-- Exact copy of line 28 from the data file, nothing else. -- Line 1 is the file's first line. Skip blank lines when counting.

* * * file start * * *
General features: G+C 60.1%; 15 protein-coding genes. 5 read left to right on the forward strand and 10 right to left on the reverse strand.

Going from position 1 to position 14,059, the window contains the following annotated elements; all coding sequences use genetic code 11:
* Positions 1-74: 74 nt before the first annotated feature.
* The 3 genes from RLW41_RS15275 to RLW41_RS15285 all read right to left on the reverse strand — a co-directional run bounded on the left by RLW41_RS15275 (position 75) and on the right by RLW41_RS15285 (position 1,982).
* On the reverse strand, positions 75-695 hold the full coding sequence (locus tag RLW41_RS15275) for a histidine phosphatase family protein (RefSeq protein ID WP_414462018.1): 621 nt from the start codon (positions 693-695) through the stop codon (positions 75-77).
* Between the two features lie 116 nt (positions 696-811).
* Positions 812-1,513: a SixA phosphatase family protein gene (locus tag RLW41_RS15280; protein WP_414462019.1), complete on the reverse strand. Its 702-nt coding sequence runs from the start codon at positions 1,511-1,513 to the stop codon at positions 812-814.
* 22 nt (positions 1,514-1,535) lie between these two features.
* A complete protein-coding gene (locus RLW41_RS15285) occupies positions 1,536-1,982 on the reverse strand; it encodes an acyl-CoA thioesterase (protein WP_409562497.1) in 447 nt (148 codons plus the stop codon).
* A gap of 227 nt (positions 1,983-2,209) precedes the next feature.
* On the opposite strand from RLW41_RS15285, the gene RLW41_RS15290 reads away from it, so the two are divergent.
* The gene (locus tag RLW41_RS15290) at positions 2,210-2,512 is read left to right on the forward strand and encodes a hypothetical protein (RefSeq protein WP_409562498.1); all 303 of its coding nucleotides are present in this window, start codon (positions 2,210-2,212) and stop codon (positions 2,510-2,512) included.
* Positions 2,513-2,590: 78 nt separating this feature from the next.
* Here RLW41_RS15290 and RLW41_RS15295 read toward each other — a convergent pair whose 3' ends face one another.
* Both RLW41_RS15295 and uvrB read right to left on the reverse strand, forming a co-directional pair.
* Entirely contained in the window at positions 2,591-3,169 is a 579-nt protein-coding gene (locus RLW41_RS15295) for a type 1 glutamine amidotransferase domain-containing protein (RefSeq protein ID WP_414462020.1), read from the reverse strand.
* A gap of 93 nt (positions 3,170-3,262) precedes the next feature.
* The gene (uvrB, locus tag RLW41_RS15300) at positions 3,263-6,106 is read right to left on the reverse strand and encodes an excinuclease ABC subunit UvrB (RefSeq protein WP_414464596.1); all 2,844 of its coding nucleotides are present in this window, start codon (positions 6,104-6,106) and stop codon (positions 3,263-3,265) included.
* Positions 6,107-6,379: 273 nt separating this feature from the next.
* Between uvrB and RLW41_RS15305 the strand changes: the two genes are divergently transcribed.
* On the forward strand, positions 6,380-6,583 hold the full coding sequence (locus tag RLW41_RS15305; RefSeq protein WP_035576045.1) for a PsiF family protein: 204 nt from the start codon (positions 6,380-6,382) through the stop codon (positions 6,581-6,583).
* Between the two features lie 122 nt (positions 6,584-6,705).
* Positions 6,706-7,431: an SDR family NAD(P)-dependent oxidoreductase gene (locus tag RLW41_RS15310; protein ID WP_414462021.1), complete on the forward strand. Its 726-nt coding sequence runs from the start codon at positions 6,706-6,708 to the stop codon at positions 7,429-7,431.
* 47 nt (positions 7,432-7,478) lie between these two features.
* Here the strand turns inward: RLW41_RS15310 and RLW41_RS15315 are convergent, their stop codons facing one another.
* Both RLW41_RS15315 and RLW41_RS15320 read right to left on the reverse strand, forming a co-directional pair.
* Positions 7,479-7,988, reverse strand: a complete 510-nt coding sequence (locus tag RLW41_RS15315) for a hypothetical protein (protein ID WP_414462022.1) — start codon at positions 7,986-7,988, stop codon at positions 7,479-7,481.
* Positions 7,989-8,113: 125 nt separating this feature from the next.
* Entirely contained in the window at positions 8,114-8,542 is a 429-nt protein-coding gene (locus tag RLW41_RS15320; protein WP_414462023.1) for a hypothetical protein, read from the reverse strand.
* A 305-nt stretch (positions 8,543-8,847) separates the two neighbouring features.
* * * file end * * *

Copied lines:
* Positions 7,989-8,113: 125 nt separating this feature from the next.